Why You Should Play It: As you can probably tell in my review, Recettear is a highly addictive experience with a ton of replay value that keeps dragging you in; whether that means increasing the size of the shop or gathering better loot to sell, I always had a pretty good time. Plus, there's a good amount of charm to be found throughout the game, including the fresh take on the well-weathered genre with a concept that makes you wonder why no one attempted to do it before. Capitalism, Ho!
The Next Project from this Developer: Territoire, which Carpe Fulgar also plan on localizing.
Cthulhu Saves the World (PC/MAC/XBL/MOB)
Who Made It: Zeboyd Games, a duo that lately has been focusing a lot on delivering 2D role-playing games.
What Is It: A parody of the genre, Cthulhu Saves the World is actually a sequel to Breath of Death VII: The Beginning. In the original game, you are helping Cthulhu weave his path of destruction over the lands with the ultimate goal of placing himself upon the throne in order to wreak havoc on its populace. Unfortunately, a dastardly group of heroes just happened to curse away his powers. In order to regain his evil abilities, he must ironically enough become a hero himself. With several party members to recruit, a fun combo system, and a tiny asking price, there's a lot to admire here.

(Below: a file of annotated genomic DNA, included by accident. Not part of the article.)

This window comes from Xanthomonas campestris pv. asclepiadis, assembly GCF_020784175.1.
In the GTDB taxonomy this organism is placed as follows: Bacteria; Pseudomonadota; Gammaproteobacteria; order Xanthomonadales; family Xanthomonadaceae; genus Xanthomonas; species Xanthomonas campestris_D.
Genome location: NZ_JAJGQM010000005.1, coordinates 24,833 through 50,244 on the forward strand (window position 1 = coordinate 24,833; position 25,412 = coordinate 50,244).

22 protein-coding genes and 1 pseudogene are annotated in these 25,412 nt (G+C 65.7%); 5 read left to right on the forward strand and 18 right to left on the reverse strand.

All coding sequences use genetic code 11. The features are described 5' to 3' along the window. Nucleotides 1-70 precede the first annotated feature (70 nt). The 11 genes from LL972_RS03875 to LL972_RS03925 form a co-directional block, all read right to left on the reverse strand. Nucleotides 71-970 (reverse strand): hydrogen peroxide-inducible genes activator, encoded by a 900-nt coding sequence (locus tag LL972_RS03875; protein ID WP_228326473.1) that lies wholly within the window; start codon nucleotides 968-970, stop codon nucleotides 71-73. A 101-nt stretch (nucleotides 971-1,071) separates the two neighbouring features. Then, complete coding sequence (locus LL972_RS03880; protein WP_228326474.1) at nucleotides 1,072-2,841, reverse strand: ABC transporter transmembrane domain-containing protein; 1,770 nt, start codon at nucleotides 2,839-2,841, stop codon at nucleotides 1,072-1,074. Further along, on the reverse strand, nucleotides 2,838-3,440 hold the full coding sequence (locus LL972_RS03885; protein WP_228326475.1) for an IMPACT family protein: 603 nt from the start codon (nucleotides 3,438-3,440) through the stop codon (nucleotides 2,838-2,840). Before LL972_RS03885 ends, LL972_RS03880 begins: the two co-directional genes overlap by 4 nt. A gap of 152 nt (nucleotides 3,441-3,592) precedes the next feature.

Why You Should Play It: I found this game to be hilarious in both the interactions between Cthulhu and his party members and how it makes a mockery of a genre that, like it or not, is associated a lot of unfortunate cliches. The combat is challenging, the boisterous synth soundtrack is commendable, and the overall pace is such that at no point did I feel the game had overstayed its welcome. Plus, you can get both this game and its prequel for only $3 bundled together on Steam! How could you not at least give it a try?